What I would sincerely like to know is why you fed the writers of the script
of episode 2 the information about 'Slaves of Rapparee', for indeed you were
involved in the excavations in the early 1970's at Ilfracombe? The
information on this was clearly provided by yourself to the scriptwriters.
You are clearly aware of the controversy this caused at the time. Why could
you not let sleeping dogs lie? You must be aware of the devastating effect
this had upon the integrity of the amateur archaeologist who initially found
For the uninitiated, the full detail of what occurred at Rapparee Cove can
be found in the book:
Barrow, P., 1998, Slaves of Rapparee: The Wreck of the London, The Lazararus
Press, Bideford, Devon ISBN 1 -898546 - 25 - 8
And finally, I'm not an armchair archaeologist Mark, as you well know. I
have probably carried out more excavation in the last 10 years in North
Devon than you have in the last 50.
Please answer my questions if you have any integrity at all.
----- Original Message -----
From: "Mark Horton" <[log in to unmask]>
To: <[log in to unmask]>
Sent: Wednesday, July 16, 2008 11:47 PM
Subject: [BRITARCH] watercooler archaeology
> Hi folks,
> For tomorrows discussion around the watercooler......
> Well we seem to have neatly divided the correspondence on Britarch down
> the middle (I have been off all day doing graduation things) and thank
> you for those who remain supportive of the enterprise; I am beginning to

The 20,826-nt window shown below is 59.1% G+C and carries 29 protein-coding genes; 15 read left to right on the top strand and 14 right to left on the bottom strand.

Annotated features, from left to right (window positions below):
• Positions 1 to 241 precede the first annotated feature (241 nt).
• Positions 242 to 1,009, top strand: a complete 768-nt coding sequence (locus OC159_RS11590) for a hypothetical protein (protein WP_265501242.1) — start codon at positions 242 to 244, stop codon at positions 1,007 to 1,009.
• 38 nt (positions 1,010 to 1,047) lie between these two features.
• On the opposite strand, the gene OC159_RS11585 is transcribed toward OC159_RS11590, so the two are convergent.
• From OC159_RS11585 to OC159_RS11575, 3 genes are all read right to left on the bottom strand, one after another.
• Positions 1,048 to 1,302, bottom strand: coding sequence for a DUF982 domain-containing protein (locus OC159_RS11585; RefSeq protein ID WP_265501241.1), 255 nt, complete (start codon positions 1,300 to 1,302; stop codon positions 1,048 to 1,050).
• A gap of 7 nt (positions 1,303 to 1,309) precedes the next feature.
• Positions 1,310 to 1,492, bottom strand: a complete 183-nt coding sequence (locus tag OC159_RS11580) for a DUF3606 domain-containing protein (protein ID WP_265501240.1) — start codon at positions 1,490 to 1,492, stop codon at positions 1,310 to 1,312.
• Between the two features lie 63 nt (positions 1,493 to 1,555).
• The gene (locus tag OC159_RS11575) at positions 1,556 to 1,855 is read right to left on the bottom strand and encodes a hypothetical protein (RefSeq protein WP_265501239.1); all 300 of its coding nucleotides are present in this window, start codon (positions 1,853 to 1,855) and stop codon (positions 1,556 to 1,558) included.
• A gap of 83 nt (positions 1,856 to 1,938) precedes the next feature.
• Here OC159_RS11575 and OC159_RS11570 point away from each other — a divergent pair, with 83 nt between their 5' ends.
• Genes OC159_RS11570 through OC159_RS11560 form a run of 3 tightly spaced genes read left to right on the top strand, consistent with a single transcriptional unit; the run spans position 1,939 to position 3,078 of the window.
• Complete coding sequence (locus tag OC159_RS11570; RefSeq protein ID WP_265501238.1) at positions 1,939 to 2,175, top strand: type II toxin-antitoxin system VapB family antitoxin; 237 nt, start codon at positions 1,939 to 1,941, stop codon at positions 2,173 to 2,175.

> sense that some of you out there are beginning to get it (and there are
> scores of cultural references, that we put in just for your benefit -
> they will be lost on the mass of the great British public who are
> watching, so please be appreciative...... ).
> There are lots of complex layers to the story line, which will only
> become apparent as the series develops; one of which is a strongly post
> modern take on archaeology and narrative. While you have been jumping up
> and down objecting to 'factual inaccuracies' most of these were well
> considered and deliberate. At no point have we changed history (like for
> example was done in the Tudors, when Wolsey committed suicide) we have
> just added to it here and there, in order to make a dramatic point. Its
> what Shakespeare did as well after all. And he used history to make a
> contemporary point in all his plays.
> I still stand my claim that we are 100% - but this means that the
> archaeology is realistic - and the hostile reaction from many arm- chair
> archaeologists is because they dont actually go near to a dig, and just
> get their archaeology from the sanitised TV. Of course, if you had a Viv
> yanking out the wood as she did, would it actually survive the time team
> edit process? Of course not as the producers of these programmes what to
> show archaeology is a good light. Sometimes we dont realise the
> significance of something until long afterwards. This is a drama, warts
> and all. .
> The magnetomer scene which has caused no little amusement - I did warn
> you about the bleeps. We were originally going to do the bra's off scene
> in the mud, but the weather proved to aweful, so it was done inside at
> the last moment. We wanted to use a mag because of the gag, but there are
> really boring to film as they make just the odd bleep. Metal detectors
> are reserved for later on I warn you (and I promise, not particularly
> sympathetically, Paul Barford will be pleased.......).
> I have spotted a few mistakes that were too late to change in the edit -
> but I am jolly not going to tell you; you need to spot them yourself, or
> we will get a million posts (this is crap, waste of license fee, PC, BBC
> bias etc.) on the myrad of BK blogs that have sprung up!
> Ep 3 is completely and wonderfully mad, and is bound to upset everyone as
> its the Romans, and I have yet to find a romanist with a sense of
> Hey ho!